To the majority of music fans the world over Europe will forever be referred to as ‘that band who sang the Final Countdown’. To those of us who have followed their career closely for more than 25 years they are so much more than that but there’s something strangely satisfying about being part of this secret society.
Let’s face it, if the cat got out of the bag then these guys would be back in arenas and no longer within touching distance of the people who really care. For longstanding fans of the band, watching them roll back the years in more initimate venues is a genuine treat. At their peak Europe were distant cover stars, Top Of The Pops studio guests and a global phenomenon out of reach and out of this world. These days you can feel the emotion.
It’s difficult to remember Joey Tempest and his mates appearing so comfortable with their position as entertainers, with their magical back catalogue and, crucially, with each other. Of the classy quintet only John Norum still appears ill at ease in front of a baying crowd but this masterful musician is all about technical perfection. If delivering the dream solo requires deep concentration then so be it and it’s not as if his band mates are incapable of compensating for any lack of showmanship.
Tempest namechecked Paul Rodgers and David Coverdale (and Ant and Dec) and in 2010 there is every reason to include the silky smooth Swede in any list celebrating the best in blues rock vocals. In the late 80s Europe’s frontman wasn’t afforded the opportunity to let his voice breathe but with greater artistic freedom and greater experience he is capable of crooning with the best of them. Even chart-busting standards Carrie and Cherokee sound so much more polished in the 21st century.
Drifting into Whitesnake mode during Superstitious and slipping in a line or two of All Right Now to fuse Cherokee and Rock The Night offered further nods of respect to two of Tempest’s all-time heroes and most influential peers. This was a carefully crafted set designed to impress a mesmerised native crowd although Joey really needs to dip into his copy of ‘Larn Yersel Geordie’ after a cheesy attempt at conversing with the locals in their own tongue.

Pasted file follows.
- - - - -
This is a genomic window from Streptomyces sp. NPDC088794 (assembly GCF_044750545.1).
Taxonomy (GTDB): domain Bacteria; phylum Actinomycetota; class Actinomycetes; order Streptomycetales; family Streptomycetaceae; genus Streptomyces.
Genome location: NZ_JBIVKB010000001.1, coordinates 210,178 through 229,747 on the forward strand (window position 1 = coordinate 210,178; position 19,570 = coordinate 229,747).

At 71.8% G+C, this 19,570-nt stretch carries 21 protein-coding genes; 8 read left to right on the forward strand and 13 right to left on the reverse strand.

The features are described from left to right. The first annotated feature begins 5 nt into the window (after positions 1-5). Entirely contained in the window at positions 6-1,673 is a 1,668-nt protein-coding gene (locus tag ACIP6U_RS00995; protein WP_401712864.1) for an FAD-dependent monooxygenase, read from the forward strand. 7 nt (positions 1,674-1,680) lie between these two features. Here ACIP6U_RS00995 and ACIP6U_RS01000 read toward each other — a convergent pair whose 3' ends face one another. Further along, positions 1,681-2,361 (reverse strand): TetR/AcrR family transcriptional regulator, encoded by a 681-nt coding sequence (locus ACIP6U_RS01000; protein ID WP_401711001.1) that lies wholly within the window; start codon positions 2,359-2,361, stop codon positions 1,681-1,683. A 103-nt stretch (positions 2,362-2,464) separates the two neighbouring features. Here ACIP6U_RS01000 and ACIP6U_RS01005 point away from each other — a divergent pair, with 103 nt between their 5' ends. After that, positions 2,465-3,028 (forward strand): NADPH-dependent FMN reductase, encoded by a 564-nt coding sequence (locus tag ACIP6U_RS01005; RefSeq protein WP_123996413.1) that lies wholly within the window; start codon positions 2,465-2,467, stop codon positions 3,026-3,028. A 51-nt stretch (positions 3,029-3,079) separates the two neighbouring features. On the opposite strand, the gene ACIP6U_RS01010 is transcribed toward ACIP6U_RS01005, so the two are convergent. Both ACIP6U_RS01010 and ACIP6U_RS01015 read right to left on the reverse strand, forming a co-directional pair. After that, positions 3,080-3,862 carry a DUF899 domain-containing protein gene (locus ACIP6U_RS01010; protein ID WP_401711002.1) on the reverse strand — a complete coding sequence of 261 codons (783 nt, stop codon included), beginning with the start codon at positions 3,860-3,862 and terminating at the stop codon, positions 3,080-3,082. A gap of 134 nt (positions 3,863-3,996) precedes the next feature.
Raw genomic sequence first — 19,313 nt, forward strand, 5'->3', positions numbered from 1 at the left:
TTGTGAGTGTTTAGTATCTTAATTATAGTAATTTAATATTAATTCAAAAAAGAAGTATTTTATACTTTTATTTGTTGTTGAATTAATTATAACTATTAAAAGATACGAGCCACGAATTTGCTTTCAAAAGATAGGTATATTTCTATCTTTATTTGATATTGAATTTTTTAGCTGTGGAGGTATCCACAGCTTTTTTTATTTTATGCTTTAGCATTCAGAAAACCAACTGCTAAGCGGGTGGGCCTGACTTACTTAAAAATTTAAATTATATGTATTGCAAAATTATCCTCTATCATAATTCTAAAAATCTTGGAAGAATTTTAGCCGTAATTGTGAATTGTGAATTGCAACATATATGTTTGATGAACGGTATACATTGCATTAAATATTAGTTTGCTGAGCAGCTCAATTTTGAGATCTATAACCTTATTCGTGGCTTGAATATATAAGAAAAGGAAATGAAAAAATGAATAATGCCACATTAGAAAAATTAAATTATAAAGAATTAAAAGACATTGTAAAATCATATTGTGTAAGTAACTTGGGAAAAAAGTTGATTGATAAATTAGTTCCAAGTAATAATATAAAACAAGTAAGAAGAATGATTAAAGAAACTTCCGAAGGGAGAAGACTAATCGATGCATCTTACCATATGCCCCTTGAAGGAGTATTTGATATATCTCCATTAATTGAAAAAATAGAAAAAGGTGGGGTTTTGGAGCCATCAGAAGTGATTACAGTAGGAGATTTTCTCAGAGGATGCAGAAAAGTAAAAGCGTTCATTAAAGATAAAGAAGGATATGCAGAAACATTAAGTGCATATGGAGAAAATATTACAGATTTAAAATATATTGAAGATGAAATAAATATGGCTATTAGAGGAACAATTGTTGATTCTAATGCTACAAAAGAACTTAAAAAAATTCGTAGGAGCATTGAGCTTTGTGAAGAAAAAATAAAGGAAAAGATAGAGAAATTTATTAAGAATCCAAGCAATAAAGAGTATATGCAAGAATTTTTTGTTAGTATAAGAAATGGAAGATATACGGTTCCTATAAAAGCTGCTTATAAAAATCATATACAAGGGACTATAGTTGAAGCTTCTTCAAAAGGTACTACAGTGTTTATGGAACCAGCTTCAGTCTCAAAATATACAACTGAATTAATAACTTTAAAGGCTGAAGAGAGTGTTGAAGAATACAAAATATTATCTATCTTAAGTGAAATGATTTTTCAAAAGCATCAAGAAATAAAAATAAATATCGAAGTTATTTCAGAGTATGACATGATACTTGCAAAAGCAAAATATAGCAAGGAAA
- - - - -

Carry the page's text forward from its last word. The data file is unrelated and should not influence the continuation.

Thankfully 2009’s incredibly accomplished Last Look At Eden was given ample opportunity to shine and New Love In Town may well be the best song Europe have written since the standout Superstitious. Bona fide spine tingling ballads are in short supply these days but this is lighter-waving gold dust. Twenty years ago it would have topped the charts – tonight it simply topped the night.
But it was ‘that song’ which brought the house down and Mic Michaeli proved his fingers are as dextrous and devilish as ever. The man deserves a medal for transforming an old Tempest keyboard riff into a worldwide classic and even after all these years he managed to make this version, on this night, the best ever. With a slew of superb new songs, another Swedish number one album under their belts and boundless energy to boot it seems there’s no stopping Europe right now. Catch them rocking your night somewhere soon.